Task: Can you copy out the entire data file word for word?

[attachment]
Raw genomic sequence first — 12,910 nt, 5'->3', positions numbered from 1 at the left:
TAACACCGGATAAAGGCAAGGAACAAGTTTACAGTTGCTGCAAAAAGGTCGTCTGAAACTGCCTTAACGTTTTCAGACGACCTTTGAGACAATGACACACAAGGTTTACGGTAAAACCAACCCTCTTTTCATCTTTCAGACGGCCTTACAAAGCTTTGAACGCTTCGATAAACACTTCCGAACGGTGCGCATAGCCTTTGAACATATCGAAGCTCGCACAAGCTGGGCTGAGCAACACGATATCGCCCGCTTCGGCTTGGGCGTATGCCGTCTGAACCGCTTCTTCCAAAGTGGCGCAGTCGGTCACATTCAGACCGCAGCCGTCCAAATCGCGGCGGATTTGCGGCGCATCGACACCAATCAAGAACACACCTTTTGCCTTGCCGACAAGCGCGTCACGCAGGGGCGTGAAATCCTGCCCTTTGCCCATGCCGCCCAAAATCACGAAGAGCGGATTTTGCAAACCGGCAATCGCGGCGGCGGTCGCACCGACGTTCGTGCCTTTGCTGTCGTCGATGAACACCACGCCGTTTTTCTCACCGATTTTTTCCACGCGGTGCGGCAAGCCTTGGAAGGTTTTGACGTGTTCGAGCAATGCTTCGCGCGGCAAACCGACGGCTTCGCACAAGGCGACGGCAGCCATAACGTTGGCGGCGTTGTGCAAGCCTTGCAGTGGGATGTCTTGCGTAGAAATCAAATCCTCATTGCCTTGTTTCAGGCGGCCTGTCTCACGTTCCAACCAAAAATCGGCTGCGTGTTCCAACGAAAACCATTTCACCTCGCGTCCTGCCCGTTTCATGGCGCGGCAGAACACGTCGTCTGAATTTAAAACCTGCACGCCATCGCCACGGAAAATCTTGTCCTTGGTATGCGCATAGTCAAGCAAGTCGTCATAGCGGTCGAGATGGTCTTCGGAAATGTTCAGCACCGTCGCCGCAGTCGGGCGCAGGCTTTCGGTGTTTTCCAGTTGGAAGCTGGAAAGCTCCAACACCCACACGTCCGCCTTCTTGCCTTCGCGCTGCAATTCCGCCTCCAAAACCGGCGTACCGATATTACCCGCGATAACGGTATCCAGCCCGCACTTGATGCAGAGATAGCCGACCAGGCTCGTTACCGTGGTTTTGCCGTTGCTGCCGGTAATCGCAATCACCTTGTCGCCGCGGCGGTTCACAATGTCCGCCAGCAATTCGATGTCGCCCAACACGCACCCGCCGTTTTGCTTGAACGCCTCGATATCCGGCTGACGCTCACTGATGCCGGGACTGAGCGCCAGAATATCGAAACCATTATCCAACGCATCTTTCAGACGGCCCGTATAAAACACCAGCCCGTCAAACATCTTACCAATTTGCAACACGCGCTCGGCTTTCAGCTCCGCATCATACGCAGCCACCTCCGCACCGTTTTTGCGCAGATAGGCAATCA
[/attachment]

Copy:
Raw genomic sequence first — 12,910 nt, 5'->3', positions numbered from 1 at the left:
TAACACCGGATAAAGGCAAGGAACAAGTTTACAGTTGCTGCAAAAAGGTCGTCTGAAACTGCCTTAACGTTTTCAGACGACCTTTGAGACAATGACACACAAGGTTTACGGTAAAACCAACCCTCTTTTCATCTTTCAGACGGCCTTACAAAGCTTTGAACGCTTCGATAAACACTTCCGAACGGTGCGCATAGCCTTTGAACATATCGAAGCTCGCACAAGCTGGGCTGAGCAACACGATATCGCCCGCTTCGGCTTGGGCGTATGCCGTCTGAACCGCTTCTTCCAAAGTGGCGCAGTCGGTCACATTCAGACCGCAGCCGTCCAAATCGCGGCGGATTTGCGGCGCATCGACACCAATCAAGAACACACCTTTTGCCTTGCCGACAAGCGCGTCACGCAGGGGCGTGAAATCCTGCCCTTTGCCCATGCCGCCCAAAATCACGAAGAGCGGATTTTGCAAACCGGCAATCGCGGCGGCGGTCGCACCGACGTTCGTGCCTTTGCTGTCGTCGATGAACACCACGCCGTTTTTCTCACCGATTTTTTCCACGCGGTGCGGCAAGCCTTGGAAGGTTTTGACGTGTTCGAGCAATGCTTCGCGCGGCAAACCGACGGCTTCGCACAAGGCGACGGCAGCCATAACGTTGGCGGCGTTGTGCAAGCCTTGCAGTGGGATGTCTTGCGTAGAAATCAAATCCTCATTGCCTTGTTTCAGGCGGCCTGTCTCACGTTCCAACCAAAAATCGGCTGCGTGTTCCAACGAAAACCATTTCACCTCGCGTCCTGCCCGTTTCATGGCGCGGCAGAACACGTCGTCTGAATTTAAAACCTGCACGCCATCGCCACGGAAAATCTTGTCCTTGGTATGCGCATAGTCAAGCAAGTCGTCATAGCGGTCGAGATGGTCTTCGGAAATGTTCAGCACCGTCGCCGCAGTCGGGCGCAGGCTTTCGGTGTTTTCCAGTTGGAAGCTGGAAAGCTCCAACACCCACACGTCCGCCTTCTTGCCTTCGCGCTGCAATTCCGCCTCCAAAACCGGCGTACCGATATTACCCGCGATAACGGTATCCAGCCCGCACTTGATGCAGAGATAGCCGACCAGGCTCGTTACCGTGGTTTTGCCGTTGCTGCCGGTAATCGCAATCACCTTGTCGCCGCGGCGGTTCACAATGTCCGCCAGCAATTCGATGTCGCCCAACACGCACCCGCCGTTTTGCTTGAACGCCTCGATATCCGGCTGACGCTCACTGATGCCGGGACTGAGCGCCAGAATATCGAAACCATTATCCAACGCATCTTTCAGACGGCCCGTATAAAACACCAGCCCGTCAAACATCTTACCAATTTGCAACACGCGCTCGGCTTTCAGCTCCGCATCATACGCAGCCACCTCCGCACCGTTTTTGCGCAGATAGGCAATCA